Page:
The New Generation (ELDER PAISIOS OF MOUNT ATHOS)

The Spirit of Sacrifice Is Missing

Most people today have not tasted the joy of sacrifice and are not fond of toil. An easy go­ing, lazy life and much comfort have taken centre stage. Gone are philotimo and sacrifice. People consider it a great achievement when they succeed in something without making an effort, when they are easily accommodated. But when they have to make an effort, they are unhappy. If they were approaching life spiritu­ally, things would be different: the mere opportunity to struggle would give them joy.
Nowadays, both young and old, care only for conveni­ence and comfort. Spiritual people aspire to holiness, but they want to get there the easy way. Those who live in the world want to make more money but work less. Young people want to pass their exams without studying and get their diplomas without ever leaving the coffee shops. And if possible, they would even love to call from there and get their exam scores over the phone! This is how far they will go. Many young students come to my Kalyvi and tell me, "Pray for me to pass my exams." They do not study and then say, "God will help me." "You must study and pray too," I advise them. "Why," they answer, "can’t God help me?" They expect God to bless their laziness. That’s not possible. Now, if someone studies hard but he doesn’t get anything out of it, God will help him. There are some young people who have memory and comprehension problems but try hard nevertheless. God will help them become brilliant.
Fortunately, there are exceptions. A young man from Chalkidiki applied to three University Schools and was accepted in all of them with a first or second rank (1). But he felt more comfortable finding a job to relieve his father who was working in the mines. So he deferred his studies and took a job. Such souls are medicine for me. I am willing to die for them, to have them step all over me. Most young people, however, have been affected by the secular spirit and are in bad shape. All they know is how to take care of their needs. They could not care less about others, they only think of themselves. The more you help them, the lazier they become.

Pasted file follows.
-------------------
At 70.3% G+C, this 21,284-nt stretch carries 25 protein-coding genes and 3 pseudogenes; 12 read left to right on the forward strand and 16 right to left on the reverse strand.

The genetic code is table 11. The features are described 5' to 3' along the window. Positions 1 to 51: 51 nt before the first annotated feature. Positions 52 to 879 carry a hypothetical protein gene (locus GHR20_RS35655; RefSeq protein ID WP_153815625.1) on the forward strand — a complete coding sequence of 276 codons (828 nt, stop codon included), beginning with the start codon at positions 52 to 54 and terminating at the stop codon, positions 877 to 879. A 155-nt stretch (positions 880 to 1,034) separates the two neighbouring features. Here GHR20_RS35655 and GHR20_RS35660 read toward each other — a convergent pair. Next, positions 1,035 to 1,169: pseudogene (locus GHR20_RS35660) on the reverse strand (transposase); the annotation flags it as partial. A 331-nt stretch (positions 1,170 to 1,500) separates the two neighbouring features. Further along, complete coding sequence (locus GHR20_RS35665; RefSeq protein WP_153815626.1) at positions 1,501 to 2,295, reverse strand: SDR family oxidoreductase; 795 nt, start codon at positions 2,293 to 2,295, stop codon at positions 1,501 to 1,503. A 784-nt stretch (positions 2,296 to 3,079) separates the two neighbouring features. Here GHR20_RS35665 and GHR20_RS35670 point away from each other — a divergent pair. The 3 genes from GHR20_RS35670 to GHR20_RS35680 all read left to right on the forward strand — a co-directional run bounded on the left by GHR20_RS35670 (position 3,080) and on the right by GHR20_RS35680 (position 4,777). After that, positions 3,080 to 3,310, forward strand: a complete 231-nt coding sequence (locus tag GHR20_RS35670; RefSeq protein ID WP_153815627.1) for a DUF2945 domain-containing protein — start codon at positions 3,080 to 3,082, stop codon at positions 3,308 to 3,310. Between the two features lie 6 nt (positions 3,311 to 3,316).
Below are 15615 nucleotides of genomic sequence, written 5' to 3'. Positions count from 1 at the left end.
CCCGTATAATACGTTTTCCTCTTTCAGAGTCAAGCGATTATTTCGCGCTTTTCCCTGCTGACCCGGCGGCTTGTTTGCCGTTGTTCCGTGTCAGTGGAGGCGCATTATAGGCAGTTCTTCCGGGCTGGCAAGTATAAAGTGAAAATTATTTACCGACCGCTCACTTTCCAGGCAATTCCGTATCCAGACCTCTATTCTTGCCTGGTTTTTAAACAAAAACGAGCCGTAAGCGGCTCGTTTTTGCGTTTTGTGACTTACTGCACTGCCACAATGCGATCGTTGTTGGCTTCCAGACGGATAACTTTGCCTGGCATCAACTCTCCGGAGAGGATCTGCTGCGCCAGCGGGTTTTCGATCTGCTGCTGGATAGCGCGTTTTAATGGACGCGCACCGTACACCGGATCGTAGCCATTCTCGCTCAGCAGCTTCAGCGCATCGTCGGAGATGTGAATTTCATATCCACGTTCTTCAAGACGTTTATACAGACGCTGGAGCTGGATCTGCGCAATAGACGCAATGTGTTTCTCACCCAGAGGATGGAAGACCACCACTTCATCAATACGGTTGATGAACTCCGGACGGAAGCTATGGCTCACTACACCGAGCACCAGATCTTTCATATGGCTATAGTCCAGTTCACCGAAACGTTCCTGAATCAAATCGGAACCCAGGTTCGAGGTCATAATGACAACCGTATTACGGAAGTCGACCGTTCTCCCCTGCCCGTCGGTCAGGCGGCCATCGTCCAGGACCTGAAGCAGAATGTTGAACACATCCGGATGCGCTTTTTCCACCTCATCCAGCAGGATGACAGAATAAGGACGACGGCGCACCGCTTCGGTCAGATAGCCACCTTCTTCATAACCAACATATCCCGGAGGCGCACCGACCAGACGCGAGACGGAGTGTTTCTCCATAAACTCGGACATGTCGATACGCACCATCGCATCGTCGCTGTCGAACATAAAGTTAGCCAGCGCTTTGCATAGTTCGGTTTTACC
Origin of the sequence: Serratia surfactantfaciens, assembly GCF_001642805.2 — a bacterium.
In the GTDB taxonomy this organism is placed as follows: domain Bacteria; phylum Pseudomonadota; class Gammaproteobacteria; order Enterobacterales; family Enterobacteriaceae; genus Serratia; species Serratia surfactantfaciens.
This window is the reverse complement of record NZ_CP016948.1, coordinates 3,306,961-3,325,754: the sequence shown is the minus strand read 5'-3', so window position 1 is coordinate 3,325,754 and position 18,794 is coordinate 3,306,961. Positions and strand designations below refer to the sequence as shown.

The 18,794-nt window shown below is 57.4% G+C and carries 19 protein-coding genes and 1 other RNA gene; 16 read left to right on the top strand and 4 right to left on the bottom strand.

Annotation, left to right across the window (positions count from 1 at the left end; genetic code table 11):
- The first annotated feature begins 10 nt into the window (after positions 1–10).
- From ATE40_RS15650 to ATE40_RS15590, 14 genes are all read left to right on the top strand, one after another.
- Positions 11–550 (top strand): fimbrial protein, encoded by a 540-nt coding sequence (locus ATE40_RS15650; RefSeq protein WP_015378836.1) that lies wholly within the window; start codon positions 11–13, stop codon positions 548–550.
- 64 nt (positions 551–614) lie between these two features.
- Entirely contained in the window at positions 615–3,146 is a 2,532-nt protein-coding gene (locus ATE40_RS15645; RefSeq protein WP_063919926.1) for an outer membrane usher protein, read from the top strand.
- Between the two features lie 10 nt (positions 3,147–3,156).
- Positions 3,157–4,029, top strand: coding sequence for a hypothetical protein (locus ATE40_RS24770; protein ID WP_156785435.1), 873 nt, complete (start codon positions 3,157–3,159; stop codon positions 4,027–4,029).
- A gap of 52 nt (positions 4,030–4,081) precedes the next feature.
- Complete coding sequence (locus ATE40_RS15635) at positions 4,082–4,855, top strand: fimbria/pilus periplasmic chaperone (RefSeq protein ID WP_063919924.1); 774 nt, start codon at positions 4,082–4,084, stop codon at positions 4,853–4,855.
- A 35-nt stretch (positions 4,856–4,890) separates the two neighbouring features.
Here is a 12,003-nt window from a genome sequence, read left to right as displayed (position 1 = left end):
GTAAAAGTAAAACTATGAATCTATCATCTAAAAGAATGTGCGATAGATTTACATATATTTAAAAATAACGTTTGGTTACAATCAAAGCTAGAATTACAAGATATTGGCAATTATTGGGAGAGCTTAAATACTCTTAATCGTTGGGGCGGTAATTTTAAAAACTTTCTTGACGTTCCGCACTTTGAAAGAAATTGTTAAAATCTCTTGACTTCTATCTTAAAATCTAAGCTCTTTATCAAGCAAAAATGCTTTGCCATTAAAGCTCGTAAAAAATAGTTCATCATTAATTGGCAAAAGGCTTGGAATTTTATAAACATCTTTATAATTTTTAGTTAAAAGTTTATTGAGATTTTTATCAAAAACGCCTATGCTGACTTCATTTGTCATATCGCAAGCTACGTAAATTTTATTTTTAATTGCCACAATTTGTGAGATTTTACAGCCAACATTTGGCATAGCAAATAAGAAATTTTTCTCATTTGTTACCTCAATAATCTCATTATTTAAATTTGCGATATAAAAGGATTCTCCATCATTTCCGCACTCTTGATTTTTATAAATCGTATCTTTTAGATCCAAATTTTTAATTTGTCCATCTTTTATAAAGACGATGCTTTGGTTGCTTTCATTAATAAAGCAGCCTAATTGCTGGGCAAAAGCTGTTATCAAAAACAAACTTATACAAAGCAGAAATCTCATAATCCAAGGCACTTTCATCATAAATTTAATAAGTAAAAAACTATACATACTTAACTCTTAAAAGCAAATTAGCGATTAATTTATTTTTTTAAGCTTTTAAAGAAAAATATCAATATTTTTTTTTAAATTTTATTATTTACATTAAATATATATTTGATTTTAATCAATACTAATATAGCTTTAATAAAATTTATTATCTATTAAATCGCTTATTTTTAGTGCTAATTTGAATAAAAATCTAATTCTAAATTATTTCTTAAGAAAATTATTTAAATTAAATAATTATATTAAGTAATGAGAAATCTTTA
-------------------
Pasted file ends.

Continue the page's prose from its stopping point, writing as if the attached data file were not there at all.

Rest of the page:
You cannot imagine how bland some young people are today. All they do is judge everything and get bored with everything when, in essence, the heart is never bored and does not get old. The monastic life, they find it boring; marriage scares them. You see these robust young men come to the Holy Mountain again and again and say, "Oh, the monk’s life is so tough; you must get up at midnight every day, not just one or two days, a week…" So they return to the world. "What will I do in this kind of society," they wonder, "what kind of person will I have to live with if I get married? Oh, it’s such a bother," they conclude, and they return to the Holy Mountain. They stay for a while … and then they start all over again, "It’s so tough…"
Young people of today resemble new engines whose oil is frozen. The oil has to be warmed in order for the en­gines to restart; there is no other way. Many young men, troubled souls, come to my Kalyvi – it’s not just one or two – and they ask me, "What should I do, Father? How should I spend my time? I am bored." "Find a job, my son!" "I have money; I do not need to work," he tells me.
"But," I reply, "the Apostle Paul says, If any one will not work, let him not eat (2). You must work in order to eat even if you have money. Work helps a man thaw out the oil of his engine. To work is to create. It gives you joy and takes away your stress and boredom. So, my son, this is what you should do; find a job that you like enough to get start­ed. Just give it a try, and you will see the difference!"
But then, there are also young men who will get tired, but they find rest in fatigue, because they find fulfilment. Some will come to my Kalyvi, sit around and get tired doing nothing. Others who have a lot of philotimo will ask me constantly, "Is there anything we can do for you? Is there anything we can get you?" I never ask for anything. At night I use the flashlight to do my errands, whether it is fetching wood to light the stove or straightening the place up. Many of the visitors create a mess, leaving mud and wet socks everywhere. I give them the fine socks that I receive as gifts and they throw away their soiled ones. I give them paper napkins to wrap them and dispose of them, but they leave them lying around.